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Getting Students With Autism Through High School, To College And Beyond

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Colin Ozeki, a high school student with autism, is on track to graduate this year from Millennium Brooklyn High School with an advanced diploma.

Amy Pearl/WNYC

Colin Ozeki, 16, doesn’t like to sugarcoat how autism spectrum disorder has affected his interactions with others, his emotions and his own self-confidence. He sees it as an issue to confront, something about himself to work on and improve in order to fully participate in life around him.

He appreciates the adage, “It’s a difference, not a disability.” But he disagrees with it when it comes to himself.

“I don’t think I would be at this place that I’m at right now if it weren’t for people acknowledging the idea that I had some kind of problem per se,” says Colin. “I might have just been this confused person forever, and somewhat underdeveloped.”

We know a lot more about children with autism spectrum disorders than we did just a decade ago, but nationwide students with autism are enrolling in college in relatively low numbers.

Colin, now a senior at Millennium Brooklyn High School, has been part of a program in the New York City schools aiming to change that. It’s called ASD Nest (ASD refers to students with autism spectrum disorder) and he’s been with it his entire school career.

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Education

Millions Have Dyslexia, Few Understand It

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Part 1 of our series “Unlocking Dyslexia.”

“It’s frustrating that you can’t read the simplest word in the world.”

Thomas Lester grabs a book and opens to a random page. He points to a word: galloping.

“Goll—. G—. Gaa—. Gaa—. G—. ” He keeps trying. It is as if the rest ­­of the word is in him somewhere, but he can’t sound it out.

“I don’t … I quit.” He tosses the book and it skids along the table.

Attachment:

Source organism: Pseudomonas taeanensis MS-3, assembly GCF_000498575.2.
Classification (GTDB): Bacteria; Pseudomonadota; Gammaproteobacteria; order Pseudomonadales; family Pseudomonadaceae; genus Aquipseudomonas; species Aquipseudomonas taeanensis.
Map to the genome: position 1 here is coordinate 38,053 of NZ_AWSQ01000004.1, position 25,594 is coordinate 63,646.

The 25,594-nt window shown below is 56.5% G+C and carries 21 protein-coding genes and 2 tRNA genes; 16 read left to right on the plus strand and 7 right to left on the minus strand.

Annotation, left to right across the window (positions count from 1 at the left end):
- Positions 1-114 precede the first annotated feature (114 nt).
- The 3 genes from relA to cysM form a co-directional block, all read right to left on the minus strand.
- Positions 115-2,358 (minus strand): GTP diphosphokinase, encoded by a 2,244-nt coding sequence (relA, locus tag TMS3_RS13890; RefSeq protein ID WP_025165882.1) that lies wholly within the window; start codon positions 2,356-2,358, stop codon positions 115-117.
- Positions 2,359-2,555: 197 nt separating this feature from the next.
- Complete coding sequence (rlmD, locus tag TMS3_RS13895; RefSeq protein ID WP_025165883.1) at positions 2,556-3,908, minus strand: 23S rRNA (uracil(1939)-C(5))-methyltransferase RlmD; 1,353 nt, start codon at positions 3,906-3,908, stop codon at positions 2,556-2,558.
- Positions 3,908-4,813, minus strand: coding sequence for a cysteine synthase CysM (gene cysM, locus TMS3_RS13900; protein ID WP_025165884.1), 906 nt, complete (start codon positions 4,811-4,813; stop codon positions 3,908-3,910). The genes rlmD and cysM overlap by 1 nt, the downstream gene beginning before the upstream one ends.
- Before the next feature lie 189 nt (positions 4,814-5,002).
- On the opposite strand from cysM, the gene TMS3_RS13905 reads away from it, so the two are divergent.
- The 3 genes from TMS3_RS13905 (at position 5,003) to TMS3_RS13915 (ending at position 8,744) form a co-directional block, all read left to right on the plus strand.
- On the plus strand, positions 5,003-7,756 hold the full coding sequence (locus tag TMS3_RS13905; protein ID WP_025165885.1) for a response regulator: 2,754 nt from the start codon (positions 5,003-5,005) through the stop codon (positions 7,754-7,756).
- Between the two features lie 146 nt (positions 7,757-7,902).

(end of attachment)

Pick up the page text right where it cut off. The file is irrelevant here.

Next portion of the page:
Despite stumbling over the simplest words, Thomas — a fourth-grader — is a bright kid. In fact, that’s an often-misunderstood part of dyslexia: It’s not about lacking comprehension, having a low IQ or being deprived of a good education.

It’s about having a really hard time reading.

Dyslexia is the most common learning disability in the United States. It touches the lives of millions of people, including me and Thomas. Just like Thomas, I spent much of my childhood sitting in a little chair across from a reading tutor.

Today, Thomas is working with his tutor in an office building in northwest Washington, D.C. The suite they’re in is an oasis of white couches and overstuffed pillows. In the waiting area, a kid is curled up sucking her thumb, and a mom reads a magazine quietly.

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Education

Lack Of Child Care Rating Systems Leaves Parents In A Bind

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There are rating systems for hospitals, nursing homes and doctors. So why is it so hard to compare providers of child care?

Part of the reason is that there are no nationally agreed-upon standards for what determines the quality of child care. The standards that do exist are formulated in each state, and they vary widely.

For example, some states require that child care workers have a teaching certificate. Others require certain college courses. Some have strict ratios of how many caregivers are required per child.

But all of these criteria are important in assessing the quality of a child care facility, says Susan Hibbard, director of Build Initiative, which works with states developing early childhood programs.

What’s needed, she says, is a tool that makes it easier for parents to evaluate and compare the child care options in their communities.

“So you know that if you see 3 stars out of 3 stars, your child is going to have teachers who are nurturing, have experience, understand child development and know how to work with children and help them thrive,” she says.